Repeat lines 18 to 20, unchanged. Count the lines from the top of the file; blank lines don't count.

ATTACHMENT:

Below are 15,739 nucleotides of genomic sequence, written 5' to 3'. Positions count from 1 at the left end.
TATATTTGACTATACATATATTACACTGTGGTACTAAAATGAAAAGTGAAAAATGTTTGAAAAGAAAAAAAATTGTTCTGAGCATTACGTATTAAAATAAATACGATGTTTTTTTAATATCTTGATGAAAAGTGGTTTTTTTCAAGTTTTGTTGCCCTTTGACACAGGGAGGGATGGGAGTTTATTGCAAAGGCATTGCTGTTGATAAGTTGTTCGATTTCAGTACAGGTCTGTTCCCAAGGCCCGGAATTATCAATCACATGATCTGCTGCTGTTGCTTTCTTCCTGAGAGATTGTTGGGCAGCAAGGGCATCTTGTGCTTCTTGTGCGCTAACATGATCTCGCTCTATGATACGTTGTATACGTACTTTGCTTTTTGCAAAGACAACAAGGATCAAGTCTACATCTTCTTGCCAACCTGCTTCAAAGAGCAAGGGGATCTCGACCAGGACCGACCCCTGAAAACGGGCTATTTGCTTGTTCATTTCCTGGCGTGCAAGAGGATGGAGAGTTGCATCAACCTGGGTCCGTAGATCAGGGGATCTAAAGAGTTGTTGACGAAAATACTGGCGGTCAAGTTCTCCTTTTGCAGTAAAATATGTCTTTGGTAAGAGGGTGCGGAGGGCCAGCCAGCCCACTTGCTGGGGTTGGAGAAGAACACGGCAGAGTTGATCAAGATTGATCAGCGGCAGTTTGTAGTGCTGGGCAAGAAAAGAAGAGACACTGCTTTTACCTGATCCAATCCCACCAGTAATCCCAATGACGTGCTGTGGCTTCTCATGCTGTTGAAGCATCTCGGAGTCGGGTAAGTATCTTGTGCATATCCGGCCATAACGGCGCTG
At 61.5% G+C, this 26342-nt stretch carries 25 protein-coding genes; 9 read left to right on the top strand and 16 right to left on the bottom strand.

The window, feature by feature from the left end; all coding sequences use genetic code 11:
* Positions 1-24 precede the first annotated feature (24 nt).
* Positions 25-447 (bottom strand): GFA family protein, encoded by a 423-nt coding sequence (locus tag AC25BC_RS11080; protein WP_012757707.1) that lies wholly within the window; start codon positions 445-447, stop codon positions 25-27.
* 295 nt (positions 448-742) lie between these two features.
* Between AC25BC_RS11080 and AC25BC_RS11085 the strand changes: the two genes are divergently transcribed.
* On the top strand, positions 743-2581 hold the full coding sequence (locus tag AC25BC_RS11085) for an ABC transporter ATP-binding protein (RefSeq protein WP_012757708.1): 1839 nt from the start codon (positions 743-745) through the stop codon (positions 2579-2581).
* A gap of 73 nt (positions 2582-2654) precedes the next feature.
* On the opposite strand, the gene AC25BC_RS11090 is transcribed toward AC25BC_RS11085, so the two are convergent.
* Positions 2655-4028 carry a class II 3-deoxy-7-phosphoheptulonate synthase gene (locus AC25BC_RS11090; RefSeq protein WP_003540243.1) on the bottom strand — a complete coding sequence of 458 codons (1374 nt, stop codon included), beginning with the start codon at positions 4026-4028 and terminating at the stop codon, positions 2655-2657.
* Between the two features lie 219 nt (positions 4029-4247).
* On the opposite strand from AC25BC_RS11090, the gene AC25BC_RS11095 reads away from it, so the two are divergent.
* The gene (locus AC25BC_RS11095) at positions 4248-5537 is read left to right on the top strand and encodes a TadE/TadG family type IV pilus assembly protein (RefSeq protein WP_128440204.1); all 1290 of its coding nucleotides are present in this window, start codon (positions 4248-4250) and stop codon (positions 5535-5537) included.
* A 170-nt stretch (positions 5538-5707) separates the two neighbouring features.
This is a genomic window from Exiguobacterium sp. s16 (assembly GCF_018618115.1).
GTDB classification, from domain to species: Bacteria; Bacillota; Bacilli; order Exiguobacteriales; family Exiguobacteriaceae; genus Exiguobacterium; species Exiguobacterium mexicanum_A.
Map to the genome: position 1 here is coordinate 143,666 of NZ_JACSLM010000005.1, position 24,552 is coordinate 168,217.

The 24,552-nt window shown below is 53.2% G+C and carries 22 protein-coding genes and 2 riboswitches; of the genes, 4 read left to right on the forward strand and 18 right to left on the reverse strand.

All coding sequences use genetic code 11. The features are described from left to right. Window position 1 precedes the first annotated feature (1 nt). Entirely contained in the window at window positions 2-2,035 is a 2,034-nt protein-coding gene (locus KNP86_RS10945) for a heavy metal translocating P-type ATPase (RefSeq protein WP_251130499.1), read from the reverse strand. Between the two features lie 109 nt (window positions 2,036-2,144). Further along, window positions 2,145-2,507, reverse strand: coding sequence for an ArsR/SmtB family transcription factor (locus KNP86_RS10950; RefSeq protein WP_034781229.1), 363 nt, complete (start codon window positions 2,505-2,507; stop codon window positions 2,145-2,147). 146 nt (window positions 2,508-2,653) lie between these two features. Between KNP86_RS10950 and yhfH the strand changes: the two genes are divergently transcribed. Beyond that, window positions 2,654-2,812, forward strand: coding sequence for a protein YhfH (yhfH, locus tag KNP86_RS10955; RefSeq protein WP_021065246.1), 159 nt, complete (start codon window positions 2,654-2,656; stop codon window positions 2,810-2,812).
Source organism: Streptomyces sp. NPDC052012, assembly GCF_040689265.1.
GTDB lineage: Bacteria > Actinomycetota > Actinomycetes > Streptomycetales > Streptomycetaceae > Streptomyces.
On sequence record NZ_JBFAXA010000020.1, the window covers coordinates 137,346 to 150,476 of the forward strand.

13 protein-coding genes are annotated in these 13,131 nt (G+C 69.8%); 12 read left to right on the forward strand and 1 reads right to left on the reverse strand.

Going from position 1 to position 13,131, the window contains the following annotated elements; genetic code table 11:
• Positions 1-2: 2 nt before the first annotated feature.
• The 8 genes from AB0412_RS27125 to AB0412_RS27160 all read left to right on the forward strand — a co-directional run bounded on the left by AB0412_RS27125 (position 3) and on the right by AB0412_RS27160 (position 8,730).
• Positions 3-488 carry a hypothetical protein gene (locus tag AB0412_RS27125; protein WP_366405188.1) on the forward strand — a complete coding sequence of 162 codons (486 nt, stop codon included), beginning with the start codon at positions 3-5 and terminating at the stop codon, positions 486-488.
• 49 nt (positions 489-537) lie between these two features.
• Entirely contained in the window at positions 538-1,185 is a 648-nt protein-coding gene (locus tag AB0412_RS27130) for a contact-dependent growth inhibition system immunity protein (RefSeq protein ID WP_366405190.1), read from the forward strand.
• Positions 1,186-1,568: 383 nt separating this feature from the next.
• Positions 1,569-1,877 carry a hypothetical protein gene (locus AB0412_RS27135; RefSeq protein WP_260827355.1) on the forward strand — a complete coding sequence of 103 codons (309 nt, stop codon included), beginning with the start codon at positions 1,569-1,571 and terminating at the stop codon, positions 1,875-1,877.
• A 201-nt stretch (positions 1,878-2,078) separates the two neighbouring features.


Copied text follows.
GTDB classification, from domain to species: Bacteria; Bacillota; Bacilli; order Exiguobacteriales; family Exiguobacteriaceae; genus Exiguobacterium; species Exiguobacterium mexicanum_A.
Map to the genome: position 1 here is coordinate 143,666 of NZ_JACSLM010000005.1, position 24,552 is coordinate 168,217.

The 24,552-nt window shown below is 53.2% G+C and carries 22 protein-coding genes and 2 riboswitches; of the genes, 4 read left to right on the forward strand and 18 right to left on the reverse strand.